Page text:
Brainstorming can be an intimidating and daunting task for many students. It’s hard for young writers to come up with ideas for a topic without having a lot of life experience. It is necessary to brainstorm WITH your students in the beginning, then gradually hand over the responsibility to students once you have taught them strategies and skills to use.
The brainstorming step in the writing process is too important to skip! You can use ideas from the scaffolded guide with prompts to help if you and your students get stuck. Then you can add more ideas as you brainstorm with your students.
I learned a great strategy from a phenomenal seasoned teacher a few years ago. It’s the acronym T.H.E.M.E.S. which can spark ideas and help get the creative juices flowing. It’s important to remind students that the brainstorming phase is a time to share all ideas. Some ideas may seem crazy, but always try to foster a classroom environment that is open to all ideas without judgement.
It’s important to organize ideas so they will make sense! You may want to choose the brainstorming graphic organizer for your young writers. Older students may have a preference. To organize the reasons, some graphic organizer options are should/shouldn’t, support/oppose, or for/against in column format for opinion, persuasive, and argumentative ideas. For an informative or expository essay, a brainstorming web will work well. It’s important for students to write down both sides even if they think they know how they will write their essay. The class discussion or further research could sway some students to change their point of view. Also, students will need it to put in an opposing view reason into the opinion, persuasive, and argumentative essays.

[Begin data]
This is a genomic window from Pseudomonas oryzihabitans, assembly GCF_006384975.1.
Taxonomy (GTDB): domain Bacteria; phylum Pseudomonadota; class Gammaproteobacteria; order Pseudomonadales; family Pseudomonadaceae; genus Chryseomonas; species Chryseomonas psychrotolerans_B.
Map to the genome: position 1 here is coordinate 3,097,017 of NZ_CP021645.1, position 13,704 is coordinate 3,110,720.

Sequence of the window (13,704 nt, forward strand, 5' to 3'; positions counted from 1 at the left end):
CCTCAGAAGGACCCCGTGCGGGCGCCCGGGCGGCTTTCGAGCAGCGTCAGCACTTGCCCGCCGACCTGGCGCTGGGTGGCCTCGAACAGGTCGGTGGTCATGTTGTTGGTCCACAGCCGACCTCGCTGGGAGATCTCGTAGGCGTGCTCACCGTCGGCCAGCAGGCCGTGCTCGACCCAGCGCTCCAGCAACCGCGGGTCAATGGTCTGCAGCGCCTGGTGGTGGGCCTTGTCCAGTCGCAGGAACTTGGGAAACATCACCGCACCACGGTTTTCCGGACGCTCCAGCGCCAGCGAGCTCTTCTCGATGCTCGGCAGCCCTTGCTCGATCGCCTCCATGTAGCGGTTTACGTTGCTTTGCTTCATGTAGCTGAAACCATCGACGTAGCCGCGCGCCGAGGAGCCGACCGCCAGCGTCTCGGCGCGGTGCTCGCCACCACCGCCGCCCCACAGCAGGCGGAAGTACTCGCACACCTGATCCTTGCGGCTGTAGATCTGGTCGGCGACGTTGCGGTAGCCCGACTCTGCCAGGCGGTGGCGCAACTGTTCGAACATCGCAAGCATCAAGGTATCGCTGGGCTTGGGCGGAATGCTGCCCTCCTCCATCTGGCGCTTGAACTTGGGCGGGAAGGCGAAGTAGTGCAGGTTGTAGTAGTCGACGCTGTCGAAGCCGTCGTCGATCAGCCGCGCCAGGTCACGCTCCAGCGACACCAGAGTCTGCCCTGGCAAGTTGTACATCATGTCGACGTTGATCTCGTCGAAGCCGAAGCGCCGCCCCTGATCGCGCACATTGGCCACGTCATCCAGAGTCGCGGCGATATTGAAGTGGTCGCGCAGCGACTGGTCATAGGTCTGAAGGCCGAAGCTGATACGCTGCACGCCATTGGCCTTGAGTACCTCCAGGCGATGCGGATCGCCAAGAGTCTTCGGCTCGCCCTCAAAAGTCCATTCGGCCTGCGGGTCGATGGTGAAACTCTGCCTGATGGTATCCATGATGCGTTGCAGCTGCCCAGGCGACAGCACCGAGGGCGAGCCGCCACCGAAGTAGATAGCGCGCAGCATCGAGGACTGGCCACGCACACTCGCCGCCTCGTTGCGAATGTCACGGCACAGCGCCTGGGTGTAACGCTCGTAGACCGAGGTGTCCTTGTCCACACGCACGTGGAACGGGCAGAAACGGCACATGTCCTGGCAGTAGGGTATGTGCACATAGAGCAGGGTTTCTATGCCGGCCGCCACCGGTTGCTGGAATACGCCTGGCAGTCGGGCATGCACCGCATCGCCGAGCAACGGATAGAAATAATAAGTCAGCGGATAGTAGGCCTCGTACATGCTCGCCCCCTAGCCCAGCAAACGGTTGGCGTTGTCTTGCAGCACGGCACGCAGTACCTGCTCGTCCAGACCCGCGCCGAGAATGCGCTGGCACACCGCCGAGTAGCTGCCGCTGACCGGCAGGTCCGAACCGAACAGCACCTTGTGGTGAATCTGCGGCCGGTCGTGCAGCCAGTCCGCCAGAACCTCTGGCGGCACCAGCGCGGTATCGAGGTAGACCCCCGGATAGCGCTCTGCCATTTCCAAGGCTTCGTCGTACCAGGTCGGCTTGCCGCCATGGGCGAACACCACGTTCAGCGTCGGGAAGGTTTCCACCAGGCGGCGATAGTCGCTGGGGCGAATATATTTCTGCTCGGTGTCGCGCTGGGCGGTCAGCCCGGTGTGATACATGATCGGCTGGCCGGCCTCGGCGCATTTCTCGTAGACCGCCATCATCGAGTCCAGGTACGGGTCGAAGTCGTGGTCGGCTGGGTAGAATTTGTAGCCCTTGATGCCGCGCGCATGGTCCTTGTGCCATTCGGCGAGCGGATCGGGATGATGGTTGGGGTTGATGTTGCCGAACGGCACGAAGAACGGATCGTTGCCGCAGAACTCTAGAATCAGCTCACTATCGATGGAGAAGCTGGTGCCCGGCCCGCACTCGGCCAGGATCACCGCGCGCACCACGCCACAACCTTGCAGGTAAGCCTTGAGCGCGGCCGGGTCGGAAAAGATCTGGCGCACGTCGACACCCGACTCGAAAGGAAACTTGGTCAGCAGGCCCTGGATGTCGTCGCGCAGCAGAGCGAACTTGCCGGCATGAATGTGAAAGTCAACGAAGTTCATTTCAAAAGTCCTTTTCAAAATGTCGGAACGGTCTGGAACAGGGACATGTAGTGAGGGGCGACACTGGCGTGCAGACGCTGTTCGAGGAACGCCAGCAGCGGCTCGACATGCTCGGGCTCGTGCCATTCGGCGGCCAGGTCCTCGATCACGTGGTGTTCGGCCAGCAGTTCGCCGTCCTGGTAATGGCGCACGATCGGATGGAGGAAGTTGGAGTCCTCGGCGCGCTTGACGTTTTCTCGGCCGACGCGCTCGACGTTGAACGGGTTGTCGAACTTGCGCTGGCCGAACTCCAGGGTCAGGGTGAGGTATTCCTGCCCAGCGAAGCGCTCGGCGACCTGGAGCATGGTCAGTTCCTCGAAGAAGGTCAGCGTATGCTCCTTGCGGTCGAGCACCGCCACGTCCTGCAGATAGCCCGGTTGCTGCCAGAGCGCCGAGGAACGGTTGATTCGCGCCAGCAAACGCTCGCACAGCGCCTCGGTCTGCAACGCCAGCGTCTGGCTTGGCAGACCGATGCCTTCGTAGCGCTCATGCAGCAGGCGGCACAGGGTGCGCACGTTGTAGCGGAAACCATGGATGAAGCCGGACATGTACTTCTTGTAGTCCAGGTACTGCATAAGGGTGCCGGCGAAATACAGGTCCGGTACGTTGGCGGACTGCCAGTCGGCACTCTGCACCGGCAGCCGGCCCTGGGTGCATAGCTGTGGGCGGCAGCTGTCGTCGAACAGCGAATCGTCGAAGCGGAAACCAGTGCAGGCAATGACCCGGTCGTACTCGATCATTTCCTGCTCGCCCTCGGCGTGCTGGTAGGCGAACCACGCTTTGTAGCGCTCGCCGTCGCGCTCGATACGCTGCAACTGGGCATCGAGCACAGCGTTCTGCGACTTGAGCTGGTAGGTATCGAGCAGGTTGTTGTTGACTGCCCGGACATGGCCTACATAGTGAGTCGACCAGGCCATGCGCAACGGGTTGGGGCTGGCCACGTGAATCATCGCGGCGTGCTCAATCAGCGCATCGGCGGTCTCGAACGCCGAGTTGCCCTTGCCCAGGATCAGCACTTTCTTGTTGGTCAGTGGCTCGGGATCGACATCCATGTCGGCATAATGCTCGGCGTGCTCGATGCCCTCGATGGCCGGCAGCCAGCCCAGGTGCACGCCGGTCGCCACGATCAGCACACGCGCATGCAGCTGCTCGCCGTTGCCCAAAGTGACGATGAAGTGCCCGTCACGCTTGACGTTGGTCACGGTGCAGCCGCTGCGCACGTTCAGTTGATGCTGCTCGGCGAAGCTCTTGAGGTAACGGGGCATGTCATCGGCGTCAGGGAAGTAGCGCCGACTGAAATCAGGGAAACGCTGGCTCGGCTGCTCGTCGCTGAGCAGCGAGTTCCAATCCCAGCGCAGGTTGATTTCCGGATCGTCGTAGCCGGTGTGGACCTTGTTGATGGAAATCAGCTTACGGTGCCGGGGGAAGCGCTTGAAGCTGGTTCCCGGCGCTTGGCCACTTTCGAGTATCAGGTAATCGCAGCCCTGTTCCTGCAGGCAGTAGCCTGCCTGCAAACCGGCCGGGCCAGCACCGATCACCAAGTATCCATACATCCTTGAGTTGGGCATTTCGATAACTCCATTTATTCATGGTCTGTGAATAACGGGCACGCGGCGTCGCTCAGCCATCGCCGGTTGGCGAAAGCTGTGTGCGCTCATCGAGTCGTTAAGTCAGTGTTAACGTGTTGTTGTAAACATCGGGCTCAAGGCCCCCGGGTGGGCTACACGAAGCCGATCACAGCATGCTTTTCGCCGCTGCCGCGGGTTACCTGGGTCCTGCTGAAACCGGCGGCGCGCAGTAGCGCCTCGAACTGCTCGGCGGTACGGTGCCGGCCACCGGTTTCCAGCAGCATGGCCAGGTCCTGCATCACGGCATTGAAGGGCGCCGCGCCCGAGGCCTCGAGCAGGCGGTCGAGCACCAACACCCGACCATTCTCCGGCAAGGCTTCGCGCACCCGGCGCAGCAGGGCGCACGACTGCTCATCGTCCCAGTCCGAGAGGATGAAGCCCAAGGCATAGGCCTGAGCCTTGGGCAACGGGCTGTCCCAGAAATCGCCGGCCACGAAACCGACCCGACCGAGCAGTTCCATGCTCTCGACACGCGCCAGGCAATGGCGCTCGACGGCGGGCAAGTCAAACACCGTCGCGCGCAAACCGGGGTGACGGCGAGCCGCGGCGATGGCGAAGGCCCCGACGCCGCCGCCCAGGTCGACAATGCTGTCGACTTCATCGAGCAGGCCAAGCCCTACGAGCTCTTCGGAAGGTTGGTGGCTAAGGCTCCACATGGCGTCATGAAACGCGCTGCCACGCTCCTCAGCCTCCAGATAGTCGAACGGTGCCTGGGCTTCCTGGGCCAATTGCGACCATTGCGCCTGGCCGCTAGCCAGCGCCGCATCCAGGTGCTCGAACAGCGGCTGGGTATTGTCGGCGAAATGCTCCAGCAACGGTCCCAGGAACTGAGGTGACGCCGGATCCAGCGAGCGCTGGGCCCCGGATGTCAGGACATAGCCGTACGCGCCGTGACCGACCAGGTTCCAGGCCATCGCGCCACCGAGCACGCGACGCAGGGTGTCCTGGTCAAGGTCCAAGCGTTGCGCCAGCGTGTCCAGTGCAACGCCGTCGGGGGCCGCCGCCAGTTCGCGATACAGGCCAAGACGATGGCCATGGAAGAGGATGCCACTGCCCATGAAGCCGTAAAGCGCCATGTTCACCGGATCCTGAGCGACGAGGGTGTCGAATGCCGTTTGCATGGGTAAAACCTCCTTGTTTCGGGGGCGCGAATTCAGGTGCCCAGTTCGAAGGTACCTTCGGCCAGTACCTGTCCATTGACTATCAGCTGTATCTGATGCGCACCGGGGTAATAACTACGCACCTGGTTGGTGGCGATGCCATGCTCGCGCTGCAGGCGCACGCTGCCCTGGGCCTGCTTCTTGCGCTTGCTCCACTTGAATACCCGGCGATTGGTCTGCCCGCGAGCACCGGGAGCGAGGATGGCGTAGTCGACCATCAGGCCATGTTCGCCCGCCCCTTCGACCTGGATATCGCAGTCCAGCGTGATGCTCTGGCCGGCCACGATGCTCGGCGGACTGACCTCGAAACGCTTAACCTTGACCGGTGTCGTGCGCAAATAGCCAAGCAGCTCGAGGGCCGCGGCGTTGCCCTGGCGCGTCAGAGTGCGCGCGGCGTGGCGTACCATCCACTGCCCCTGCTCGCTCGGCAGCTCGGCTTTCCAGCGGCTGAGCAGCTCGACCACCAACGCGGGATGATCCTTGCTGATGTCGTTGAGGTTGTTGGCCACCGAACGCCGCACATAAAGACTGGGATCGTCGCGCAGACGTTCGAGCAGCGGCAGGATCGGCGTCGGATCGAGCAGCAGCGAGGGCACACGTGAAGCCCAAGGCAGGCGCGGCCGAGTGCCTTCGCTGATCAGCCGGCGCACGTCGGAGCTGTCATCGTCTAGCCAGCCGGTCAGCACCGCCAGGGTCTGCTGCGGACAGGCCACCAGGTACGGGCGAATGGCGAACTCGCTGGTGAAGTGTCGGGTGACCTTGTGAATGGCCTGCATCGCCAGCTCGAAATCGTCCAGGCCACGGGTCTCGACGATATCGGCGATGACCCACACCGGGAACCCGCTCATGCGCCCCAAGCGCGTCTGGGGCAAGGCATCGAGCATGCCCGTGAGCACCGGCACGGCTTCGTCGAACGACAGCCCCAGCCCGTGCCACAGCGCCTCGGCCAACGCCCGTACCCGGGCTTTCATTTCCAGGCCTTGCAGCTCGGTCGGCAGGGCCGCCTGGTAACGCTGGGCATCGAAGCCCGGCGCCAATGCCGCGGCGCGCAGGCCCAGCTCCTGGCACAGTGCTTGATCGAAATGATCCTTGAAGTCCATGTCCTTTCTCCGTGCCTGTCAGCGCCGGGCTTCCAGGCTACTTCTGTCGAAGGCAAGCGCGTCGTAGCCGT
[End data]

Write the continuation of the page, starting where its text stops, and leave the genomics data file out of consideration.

The gradual release process length varies from year to year. It is dependant upon how much guidance is required for your class. Once you get to know your class, you will know if you need to brainstorm with them the entire session or just the first few ideas to get them started. Either way, brainstorming can help with your students’ creativity during the writing process. Below are my scaffolding guides with THEMES and graphic organizers!
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